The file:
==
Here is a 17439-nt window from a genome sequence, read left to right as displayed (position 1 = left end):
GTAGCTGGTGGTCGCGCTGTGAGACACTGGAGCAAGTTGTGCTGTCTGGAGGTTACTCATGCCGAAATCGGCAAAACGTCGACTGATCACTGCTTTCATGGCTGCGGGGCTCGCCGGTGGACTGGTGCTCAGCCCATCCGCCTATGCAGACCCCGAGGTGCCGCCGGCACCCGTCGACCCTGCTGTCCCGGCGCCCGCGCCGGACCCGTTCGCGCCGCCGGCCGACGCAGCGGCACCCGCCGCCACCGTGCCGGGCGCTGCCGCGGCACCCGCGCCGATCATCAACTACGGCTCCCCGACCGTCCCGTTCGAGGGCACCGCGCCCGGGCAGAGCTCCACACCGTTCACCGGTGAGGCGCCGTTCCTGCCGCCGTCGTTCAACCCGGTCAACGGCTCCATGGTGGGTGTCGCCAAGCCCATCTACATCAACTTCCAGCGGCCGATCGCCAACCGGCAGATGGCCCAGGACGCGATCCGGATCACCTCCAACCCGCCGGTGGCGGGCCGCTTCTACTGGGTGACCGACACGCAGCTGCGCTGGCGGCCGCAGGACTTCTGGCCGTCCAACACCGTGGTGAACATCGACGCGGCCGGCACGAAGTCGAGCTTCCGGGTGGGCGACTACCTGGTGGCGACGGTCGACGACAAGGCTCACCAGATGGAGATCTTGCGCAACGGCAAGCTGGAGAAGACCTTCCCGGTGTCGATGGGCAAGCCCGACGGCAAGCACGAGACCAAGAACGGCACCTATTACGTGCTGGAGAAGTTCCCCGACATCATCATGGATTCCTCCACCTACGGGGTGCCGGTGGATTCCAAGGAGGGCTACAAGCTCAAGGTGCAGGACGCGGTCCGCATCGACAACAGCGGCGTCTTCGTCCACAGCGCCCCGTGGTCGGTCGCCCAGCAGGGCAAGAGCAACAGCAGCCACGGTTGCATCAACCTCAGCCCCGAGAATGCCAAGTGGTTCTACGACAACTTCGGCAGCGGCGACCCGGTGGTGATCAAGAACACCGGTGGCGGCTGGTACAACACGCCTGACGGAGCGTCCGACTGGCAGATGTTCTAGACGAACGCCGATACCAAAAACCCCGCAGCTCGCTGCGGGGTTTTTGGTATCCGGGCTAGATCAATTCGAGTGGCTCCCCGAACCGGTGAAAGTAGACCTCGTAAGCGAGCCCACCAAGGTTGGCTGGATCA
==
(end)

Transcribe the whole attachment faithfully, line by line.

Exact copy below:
Here is a 17439-nt window from a genome sequence, read left to right as displayed (position 1 = left end):
GTAGCTGGTGGTCGCGCTGTGAGACACTGGAGCAAGTTGTGCTGTCTGGAGGTTACTCATGCCGAAATCGGCAAAACGTCGACTGATCACTGCTTTCATGGCTGCGGGGCTCGCCGGTGGACTGGTGCTCAGCCCATCCGCCTATGCAGACCCCGAGGTGCCGCCGGCACCCGTCGACCCTGCTGTCCCGGCGCCCGCGCCGGACCCGTTCGCGCCGCCGGCCGACGCAGCGGCACCCGCCGCCACCGTGCCGGGCGCTGCCGCGGCACCCGCGCCGATCATCAACTACGGCTCCCCGACCGTCCCGTTCGAGGGCACCGCGCCCGGGCAGAGCTCCACACCGTTCACCGGTGAGGCGCCGTTCCTGCCGCCGTCGTTCAACCCGGTCAACGGCTCCATGGTGGGTGTCGCCAAGCCCATCTACATCAACTTCCAGCGGCCGATCGCCAACCGGCAGATGGCCCAGGACGCGATCCGGATCACCTCCAACCCGCCGGTGGCGGGCCGCTTCTACTGGGTGACCGACACGCAGCTGCGCTGGCGGCCGCAGGACTTCTGGCCGTCCAACACCGTGGTGAACATCGACGCGGCCGGCACGAAGTCGAGCTTCCGGGTGGGCGACTACCTGGTGGCGACGGTCGACGACAAGGCTCACCAGATGGAGATCTTGCGCAACGGCAAGCTGGAGAAGACCTTCCCGGTGTCGATGGGCAAGCCCGACGGCAAGCACGAGACCAAGAACGGCACCTATTACGTGCTGGAGAAGTTCCCCGACATCATCATGGATTCCTCCACCTACGGGGTGCCGGTGGATTCCAAGGAGGGCTACAAGCTCAAGGTGCAGGACGCGGTCCGCATCGACAACAGCGGCGTCTTCGTCCACAGCGCCCCGTGGTCGGTCGCCCAGCAGGGCAAGAGCAACAGCAGCCACGGTTGCATCAACCTCAGCCCCGAGAATGCCAAGTGGTTCTACGACAACTTCGGCAGCGGCGACCCGGTGGTGATCAAGAACACCGGTGGCGGCTGGTACAACACGCCTGACGGAGCGTCCGACTGGCAGATGTTCTAGACGAACGCCGATACCAAAAACCCCGCAGCTCGCTGCGGGGTTTTTGGTATCCGGGCTAGATCAATTCGAGTGGCTCCCCGAACCGGTGAAAGTAGACCTCGTAAGCGAGCCCACCAAGGTTGGCTGGATCA